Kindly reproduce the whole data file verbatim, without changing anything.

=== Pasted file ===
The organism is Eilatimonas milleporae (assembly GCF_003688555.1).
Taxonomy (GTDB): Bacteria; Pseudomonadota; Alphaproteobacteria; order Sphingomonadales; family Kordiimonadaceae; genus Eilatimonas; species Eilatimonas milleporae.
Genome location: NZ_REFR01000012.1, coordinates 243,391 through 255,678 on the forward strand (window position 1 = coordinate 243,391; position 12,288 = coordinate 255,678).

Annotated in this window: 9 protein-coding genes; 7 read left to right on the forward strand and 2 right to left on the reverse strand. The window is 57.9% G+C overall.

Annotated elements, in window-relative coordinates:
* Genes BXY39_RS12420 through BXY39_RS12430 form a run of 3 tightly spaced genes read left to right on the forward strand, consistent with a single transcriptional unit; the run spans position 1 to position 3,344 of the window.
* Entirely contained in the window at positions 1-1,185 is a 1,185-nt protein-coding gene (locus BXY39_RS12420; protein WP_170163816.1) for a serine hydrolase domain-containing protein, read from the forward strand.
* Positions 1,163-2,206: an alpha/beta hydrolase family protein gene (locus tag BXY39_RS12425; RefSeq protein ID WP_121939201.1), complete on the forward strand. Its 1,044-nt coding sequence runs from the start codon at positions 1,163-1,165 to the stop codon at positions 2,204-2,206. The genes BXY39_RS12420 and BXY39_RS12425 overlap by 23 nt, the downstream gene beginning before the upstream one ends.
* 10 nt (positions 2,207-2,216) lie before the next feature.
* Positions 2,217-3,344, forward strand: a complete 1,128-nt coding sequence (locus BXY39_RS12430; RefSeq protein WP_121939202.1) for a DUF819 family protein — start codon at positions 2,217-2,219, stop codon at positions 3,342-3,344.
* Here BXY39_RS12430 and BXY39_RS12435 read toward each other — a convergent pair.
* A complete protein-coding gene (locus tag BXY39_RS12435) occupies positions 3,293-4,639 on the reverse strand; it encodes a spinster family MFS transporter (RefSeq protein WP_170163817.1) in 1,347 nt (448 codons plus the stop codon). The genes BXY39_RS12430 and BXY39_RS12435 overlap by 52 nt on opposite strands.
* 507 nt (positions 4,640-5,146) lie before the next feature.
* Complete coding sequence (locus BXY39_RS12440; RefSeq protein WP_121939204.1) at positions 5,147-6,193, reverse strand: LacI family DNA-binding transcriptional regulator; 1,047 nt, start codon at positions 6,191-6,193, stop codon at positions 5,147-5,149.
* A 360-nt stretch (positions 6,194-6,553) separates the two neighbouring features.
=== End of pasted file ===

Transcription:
The organism is Eilatimonas milleporae (assembly GCF_003688555.1).
Taxonomy (GTDB): Bacteria; Pseudomonadota; Alphaproteobacteria; order Sphingomonadales; family Kordiimonadaceae; genus Eilatimonas; species Eilatimonas milleporae.
Genome location: NZ_REFR01000012.1, coordinates 243,391 through 255,678 on the forward strand (window position 1 = coordinate 243,391; position 12,288 = coordinate 255,678).

Annotated in this window: 9 protein-coding genes; 7 read left to right on the forward strand and 2 right to left on the reverse strand. The window is 57.9% G+C overall.

Annotated elements, in window-relative coordinates:
* Genes BXY39_RS12420 through BXY39_RS12430 form a run of 3 tightly spaced genes read left to right on the forward strand, consistent with a single transcriptional unit; the run spans position 1 to position 3,344 of the window.
* Entirely contained in the window at positions 1-1,185 is a 1,185-nt protein-coding gene (locus BXY39_RS12420; protein WP_170163816.1) for a serine hydrolase domain-containing protein, read from the forward strand.
* Positions 1,163-2,206: an alpha/beta hydrolase family protein gene (locus tag BXY39_RS12425; RefSeq protein ID WP_121939201.1), complete on the forward strand. Its 1,044-nt coding sequence runs from the start codon at positions 1,163-1,165 to the stop codon at positions 2,204-2,206. The genes BXY39_RS12420 and BXY39_RS12425 overlap by 23 nt, the downstream gene beginning before the upstream one ends.
* 10 nt (positions 2,207-2,216) lie before the next feature.
* Positions 2,217-3,344, forward strand: a complete 1,128-nt coding sequence (locus BXY39_RS12430; RefSeq protein WP_121939202.1) for a DUF819 family protein — start codon at positions 2,217-2,219, stop codon at positions 3,342-3,344.
* Here BXY39_RS12430 and BXY39_RS12435 read toward each other — a convergent pair.
* A complete protein-coding gene (locus tag BXY39_RS12435) occupies positions 3,293-4,639 on the reverse strand; it encodes a spinster family MFS transporter (RefSeq protein WP_170163817.1) in 1,347 nt (448 codons plus the stop codon). The genes BXY39_RS12430 and BXY39_RS12435 overlap by 52 nt on opposite strands.
* 507 nt (positions 4,640-5,146) lie before the next feature.
* Complete coding sequence (locus BXY39_RS12440; RefSeq protein WP_121939204.1) at positions 5,147-6,193, reverse strand: LacI family DNA-binding transcriptional regulator; 1,047 nt, start codon at positions 6,191-6,193, stop codon at positions 5,147-5,149.
* A 360-nt stretch (positions 6,194-6,553) separates the two neighbouring features.